$7,358.81 + $14,885.20 = $22,244.01
The pension will be paid in monthly installments. This amount is payable to John Doe for his lifetime and if his wife survives him, she will receive a pension for her remaining lifetime equal to 50% of John Doe’s pension. If John Doe is not married, or his wife dies before he retires, his pension will cease with the payment made on the first day of the month in which his death occurs. In both cases, the pension is increased each year to a maximum of 3% in accordance with changes in the Consumer Price Index.
In addition to the pension calculated above, and any payments arising from voluntary contributions, John Doe can apply for Canada Pension Plan benefits and Old Age Security benefits.


and

Quote
Indexing
Your retirement benefits will be adjusted each year after
retirement proportionate to changes in the Consumer
Price Index. However there is a limitation that the
pension may not increase by more than 3.0% from one
year to the next.

So, if my wife quit after 11 years service and deferred her pension to age 65 I am thinking the yearly benefit would be:

0.017 X $50,000 (est.) X 10 X 1.03^20 = 15351.95 / year or about 1279 per month at age 65.

Assuming a life expectancy of 85 years this could be a $307000 benefit (not including indexing during retirement)

Now, perhaps she draws pension early at age 55

Quote
Early Retirement Benefits
Provided you are 55 or older, you may early retire under
the following provisions:
If you are age 60 or older and have at least 10
years of credited service, there is no
reduction.
If you are between age 55 and 60 and have at
least 10 years of credited service, your
pension will be reduced by 5% per year for
each year the early retirement date is below
age 60
. However, if the total of your age plus
credited service equals 80 or more (“magic
80”), the 5% per year reduction is waived.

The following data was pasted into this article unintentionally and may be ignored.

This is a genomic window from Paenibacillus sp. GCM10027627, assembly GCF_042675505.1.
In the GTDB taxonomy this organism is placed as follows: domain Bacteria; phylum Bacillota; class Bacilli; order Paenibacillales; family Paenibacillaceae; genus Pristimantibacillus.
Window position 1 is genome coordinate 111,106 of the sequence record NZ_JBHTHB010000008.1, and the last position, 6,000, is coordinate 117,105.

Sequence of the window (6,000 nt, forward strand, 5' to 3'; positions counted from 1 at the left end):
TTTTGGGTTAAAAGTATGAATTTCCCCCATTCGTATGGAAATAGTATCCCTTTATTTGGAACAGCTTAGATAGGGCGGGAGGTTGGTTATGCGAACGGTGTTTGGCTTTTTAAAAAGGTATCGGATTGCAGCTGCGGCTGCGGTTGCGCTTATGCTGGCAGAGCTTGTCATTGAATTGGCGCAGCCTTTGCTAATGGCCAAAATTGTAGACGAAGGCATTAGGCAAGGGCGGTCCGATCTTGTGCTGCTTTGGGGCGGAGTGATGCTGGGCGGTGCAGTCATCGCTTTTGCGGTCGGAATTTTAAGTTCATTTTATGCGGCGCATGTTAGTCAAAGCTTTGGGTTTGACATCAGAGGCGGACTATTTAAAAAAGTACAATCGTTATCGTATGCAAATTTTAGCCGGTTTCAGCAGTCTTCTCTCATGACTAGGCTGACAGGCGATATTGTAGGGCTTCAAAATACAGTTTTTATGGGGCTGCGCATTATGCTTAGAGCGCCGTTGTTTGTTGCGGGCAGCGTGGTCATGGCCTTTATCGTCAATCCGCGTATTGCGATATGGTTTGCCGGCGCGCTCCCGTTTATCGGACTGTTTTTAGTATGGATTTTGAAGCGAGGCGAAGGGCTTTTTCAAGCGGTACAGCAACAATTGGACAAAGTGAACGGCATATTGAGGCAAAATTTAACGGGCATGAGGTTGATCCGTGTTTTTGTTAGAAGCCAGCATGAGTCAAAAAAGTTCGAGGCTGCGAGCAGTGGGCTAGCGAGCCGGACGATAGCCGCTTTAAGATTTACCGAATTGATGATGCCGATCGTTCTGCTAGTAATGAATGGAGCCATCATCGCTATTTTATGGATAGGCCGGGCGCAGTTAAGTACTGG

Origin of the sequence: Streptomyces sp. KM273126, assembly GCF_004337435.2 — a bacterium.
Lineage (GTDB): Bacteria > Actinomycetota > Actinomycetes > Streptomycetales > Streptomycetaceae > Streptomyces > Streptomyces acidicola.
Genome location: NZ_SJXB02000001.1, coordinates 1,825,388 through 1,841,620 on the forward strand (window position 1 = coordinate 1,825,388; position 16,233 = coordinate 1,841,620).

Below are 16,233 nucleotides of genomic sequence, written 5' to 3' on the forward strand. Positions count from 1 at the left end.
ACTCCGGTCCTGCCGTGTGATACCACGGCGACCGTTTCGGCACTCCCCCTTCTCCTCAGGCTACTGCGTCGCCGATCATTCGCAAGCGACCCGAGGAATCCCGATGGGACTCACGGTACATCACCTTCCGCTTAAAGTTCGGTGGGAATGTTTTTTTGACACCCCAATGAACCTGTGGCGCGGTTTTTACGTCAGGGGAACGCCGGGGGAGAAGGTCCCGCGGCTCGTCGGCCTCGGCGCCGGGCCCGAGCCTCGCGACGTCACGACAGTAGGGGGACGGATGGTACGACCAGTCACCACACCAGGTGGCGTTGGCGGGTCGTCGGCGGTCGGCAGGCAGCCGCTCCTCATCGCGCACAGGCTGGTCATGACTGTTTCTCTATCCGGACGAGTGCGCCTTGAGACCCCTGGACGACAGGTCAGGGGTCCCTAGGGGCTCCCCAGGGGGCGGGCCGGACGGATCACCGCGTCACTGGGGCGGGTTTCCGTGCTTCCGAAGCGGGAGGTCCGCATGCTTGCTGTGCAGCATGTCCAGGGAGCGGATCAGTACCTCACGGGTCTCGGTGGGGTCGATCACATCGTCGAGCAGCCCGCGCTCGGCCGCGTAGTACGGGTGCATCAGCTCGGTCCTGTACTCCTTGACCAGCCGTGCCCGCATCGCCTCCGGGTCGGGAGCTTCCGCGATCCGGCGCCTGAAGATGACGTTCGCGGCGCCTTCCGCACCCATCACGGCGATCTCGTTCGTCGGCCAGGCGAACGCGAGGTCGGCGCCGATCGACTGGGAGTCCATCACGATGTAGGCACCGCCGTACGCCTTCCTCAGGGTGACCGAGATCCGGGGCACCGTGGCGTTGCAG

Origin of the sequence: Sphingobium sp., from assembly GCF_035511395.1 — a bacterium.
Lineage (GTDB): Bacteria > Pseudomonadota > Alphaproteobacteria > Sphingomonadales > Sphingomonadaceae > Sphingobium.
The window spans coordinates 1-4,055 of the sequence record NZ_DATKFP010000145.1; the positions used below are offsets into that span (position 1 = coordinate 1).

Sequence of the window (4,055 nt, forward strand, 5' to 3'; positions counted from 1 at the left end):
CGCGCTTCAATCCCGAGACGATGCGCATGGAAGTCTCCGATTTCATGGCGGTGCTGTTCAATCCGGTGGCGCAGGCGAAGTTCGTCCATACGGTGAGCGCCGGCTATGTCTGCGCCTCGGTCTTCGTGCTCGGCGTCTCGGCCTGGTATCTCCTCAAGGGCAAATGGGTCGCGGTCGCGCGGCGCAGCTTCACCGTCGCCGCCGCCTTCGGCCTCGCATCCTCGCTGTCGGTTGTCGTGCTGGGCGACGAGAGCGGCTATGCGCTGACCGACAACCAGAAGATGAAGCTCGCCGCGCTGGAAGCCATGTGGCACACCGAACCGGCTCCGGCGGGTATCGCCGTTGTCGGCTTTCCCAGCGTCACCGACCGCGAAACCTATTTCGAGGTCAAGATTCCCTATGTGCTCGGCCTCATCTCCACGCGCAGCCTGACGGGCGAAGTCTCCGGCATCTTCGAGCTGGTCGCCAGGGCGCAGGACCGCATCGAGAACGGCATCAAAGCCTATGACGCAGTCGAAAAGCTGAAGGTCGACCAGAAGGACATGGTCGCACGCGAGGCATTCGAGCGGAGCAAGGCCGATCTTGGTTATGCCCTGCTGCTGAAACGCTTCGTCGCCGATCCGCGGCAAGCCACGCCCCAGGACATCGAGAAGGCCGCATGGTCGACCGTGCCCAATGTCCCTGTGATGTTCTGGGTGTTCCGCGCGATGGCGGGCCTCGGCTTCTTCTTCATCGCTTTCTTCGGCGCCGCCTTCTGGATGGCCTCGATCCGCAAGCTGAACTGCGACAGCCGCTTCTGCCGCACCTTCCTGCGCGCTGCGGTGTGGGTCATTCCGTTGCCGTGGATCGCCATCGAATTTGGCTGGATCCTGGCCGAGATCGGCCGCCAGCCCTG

If you are between age 55 and 60 and have
less than 10 years of credited service, your
pension will be reduced by 5% per year for
each year the early retirement date is below
age 65.
If you are between age 60 and 65 and have
less than 10 years of credited service, your
pension will be reduced by 5% per year for
each year required to reach age 65 or to
reach 10 years of credited service, whichever
is less.

So I think this is correct:

0.017 X $50,000 (est.) X 10 X 1.03^10 X 0.75 = 8567.47 / year or about 713.96 per month at age 55.

With an estimated life span to age 85 (30 more years) the pension benefit would be $257,024 (not including indexing during retirement)

SO, now it appears I would need to address the option of determining the commuted value for some sort of comparison to take place. Thanks for helping me learn this guys.


vwDavid

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Re: Early retirement language and communted pension benefits etc.
« Reply #8 on: July 04, 2013, 12:03:51 PM »
oops, I forgot to do the CPP subtraction in both cases... anyway, it was a start.

Thanks

arebelspy

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Re: Early retirement language and communted pension benefits etc.
« Reply #9 on: July 04, 2013, 01:16:30 PM »
Does your pension company not help at all with this?

Mine literally will schedule you an appointment and sit down and run the numbers with you (and then, traditionally, they'll go over other options if they exist, like taking the pension early, purchasing years of service, taking a lump sum, etc.)